Egon Schiele, Erwin Dominik Osen, Nude with Crossed Arms, 1910 © Leopold Museum, Vienna, Photo: Leopold Museum, Vienna/Manfred Thumberger
16.04.2021 – 26.09.2021
The Body Electric
Erwin Osen – Egon Schiele
The Body Electric
ERWIN OSEN – EGON SCHIELE
The exhibition is based on a series of recently discovered drawings by the Austrian artist Erwin Osen (1891–1970), friend to Egon Schiele (1890–1918). The works were almost certainly commissioned by Stefan Jellinek (1871–1968), a Viennese physician who specialized in the effects of electrical currents on the body. Newly acquired by the Leopold Museum from Jellinek’s heirs, this is their first public display.
Osen’s empathic drawings of male figures originated during World War I at the Garrison Hospital II in Vienna, where Jellinek treated soldiers with “war neuroses” or what would today be described as post-traumatic stress disorder. Osen, whose chronic neurasthenia or “nerve weakness” had worsened through military training and service, was himself a patient in Jellinek’s facility in the first half of 1915. His drawings of fellow soldiers, made both during and after his hospitalization, were kept by Jellinek.
Electrotherapy was widely used during World War I to treat soldiers who exhibited symptoms of tremor, paralysis, and limb contraction. Electrodes were usually attached to sensitive areas of the body – the neck, ears, testes, or toes – to transmit currents of varying degrees. The shocks supposedly corrected the motor symptoms and counteracted the enervating effects of “war neuroses.” The experience of pain was thought to instill in soldiers the will to return to health, and therefore to service. The treatment, which did not require consent, soon became highly controversial. In postwar republican Vienna, doctors came under increasing pressure to justify its use.
Osen’s tender drawings of soldiers who likely had received this treatment emphasize their vulnerability and humanity. They afford us an insight into wartime military medicine and also offer a new view on Vienna’s art history, pointing out the importance of clinical settings for the development of modernist portraiture and figuration. In 1910, Egon Schiele similarly spent time working within a hospital, depicting maternity patients and newborn babies. The exhibition contextualizes Osen’s drawings with Schiele’s work, reflecting on what each artist brought to what might be described as a “clinical modernism.”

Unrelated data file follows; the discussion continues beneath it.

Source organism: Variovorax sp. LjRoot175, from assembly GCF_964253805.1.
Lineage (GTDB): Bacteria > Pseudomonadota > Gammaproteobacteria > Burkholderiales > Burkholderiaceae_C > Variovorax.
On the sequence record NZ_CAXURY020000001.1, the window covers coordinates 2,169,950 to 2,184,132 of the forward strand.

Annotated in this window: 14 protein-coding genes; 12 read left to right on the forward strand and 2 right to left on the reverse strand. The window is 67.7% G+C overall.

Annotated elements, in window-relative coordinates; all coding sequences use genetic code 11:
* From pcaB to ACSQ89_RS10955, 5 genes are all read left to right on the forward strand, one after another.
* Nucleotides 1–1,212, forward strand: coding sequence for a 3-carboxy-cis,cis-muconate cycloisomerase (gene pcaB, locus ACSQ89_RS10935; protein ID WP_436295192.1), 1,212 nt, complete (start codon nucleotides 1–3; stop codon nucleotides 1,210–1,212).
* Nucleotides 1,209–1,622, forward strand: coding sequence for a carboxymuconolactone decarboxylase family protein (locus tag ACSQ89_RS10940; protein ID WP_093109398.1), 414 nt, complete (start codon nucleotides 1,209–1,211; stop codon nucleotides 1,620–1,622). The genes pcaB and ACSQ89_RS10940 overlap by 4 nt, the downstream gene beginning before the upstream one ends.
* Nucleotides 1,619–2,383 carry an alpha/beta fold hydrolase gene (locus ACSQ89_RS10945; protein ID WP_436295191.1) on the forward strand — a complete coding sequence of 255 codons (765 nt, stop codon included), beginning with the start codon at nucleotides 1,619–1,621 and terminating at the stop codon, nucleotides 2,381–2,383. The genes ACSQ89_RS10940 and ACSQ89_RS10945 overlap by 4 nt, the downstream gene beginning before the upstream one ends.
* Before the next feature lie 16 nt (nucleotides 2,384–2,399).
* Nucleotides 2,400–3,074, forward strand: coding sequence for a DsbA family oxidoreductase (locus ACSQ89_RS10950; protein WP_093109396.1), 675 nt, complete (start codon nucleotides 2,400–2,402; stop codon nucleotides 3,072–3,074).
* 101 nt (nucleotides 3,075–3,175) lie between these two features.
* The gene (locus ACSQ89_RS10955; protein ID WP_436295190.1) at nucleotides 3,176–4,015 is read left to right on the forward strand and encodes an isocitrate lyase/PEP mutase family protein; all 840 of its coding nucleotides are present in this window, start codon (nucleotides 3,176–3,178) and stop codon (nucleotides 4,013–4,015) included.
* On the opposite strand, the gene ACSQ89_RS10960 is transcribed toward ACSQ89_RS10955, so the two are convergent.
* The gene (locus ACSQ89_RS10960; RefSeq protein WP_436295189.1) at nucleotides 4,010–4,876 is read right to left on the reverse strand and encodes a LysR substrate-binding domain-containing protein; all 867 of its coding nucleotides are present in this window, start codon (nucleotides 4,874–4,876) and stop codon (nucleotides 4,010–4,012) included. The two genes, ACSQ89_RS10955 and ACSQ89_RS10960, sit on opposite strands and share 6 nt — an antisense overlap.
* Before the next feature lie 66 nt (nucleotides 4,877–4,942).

In his famous poem I Sing the Body Electric, Walt Whitman (1819–1892) celebrates our physicality as our psyche. He calls upon himself to respond to the bodies of those he loves, “and charge them full with the charge of the soul.” Whitman’s poem prefigures Osen’s and Schiele’s shared interest in the body as subject – as the means by which we understand ourselves and our relations to others.
Curators: Gemma Blackshaw, Verena Gamper
“I sing the body electric,
The armies of those I love engirth me and I engirth them,
They will not let me off till I go with them, respond to them,
And discorrupt them, and charge them full with the charge of the soul.“
Walt Whitman, Leaves of Grass, 1855
Stefan Jellinek’s Electropathology Collection
By the end of the 19th century, electricity had become the “magic power” of the modern age; electricity moved machines, lit streets, and also transformed private living spheres. Aside from its amenities, however, it also held great hazardous potential. From the late 1890s, the physician Stefan Jellinek devoted himself to the pathology of electricity accidents, an increasingly common cause of injury as electrification progressed. His focus was on documentation and treatment as well as on prevention, and from the beginning, his approach was multidisciplinary and aimed for international networking. In 1903, Jellinek established a new field of research with his publication entitled Electropathology. In the following years, he built a collection on electricity-related accidents comprised of objects, specimens, moulages, drawings, and photographs, which he first presented at the 1906 General Hygienics Exhibition in Vienna. He also promulgated his research by wide lecturing and publishing activities. The collection itself was open to visitors as part of guided tours of Vienna’s General Hospital, and in 1936 it was made a permanent institution under the direction of its founder as the Electropathology Museum. Shortly after the “Anschluss”, Jellinek was dismissed from his post, dispossessed of his collection, and eventually forced into emigration to England in 1939.
The selection of drawings, photos, and wallcharts presented here for the most part is from the time of World War I. The war opened up new areas of use of electricity: aside from communications and lighting, these also included high-voltage electrical barriers for border security. Lack of experience with the still novel technology frequently led to severe injuries. Jellinek documented such injuries for his collection so as to make them available to scientific research. To do so, he both used photography and drawing, with a preference for the latter – presumably because of its interpretive character. His collection was not informed by the museological purpose of preservation and presentation, but defined itself as a research lab for the generation and classification of knowledge on electropathology.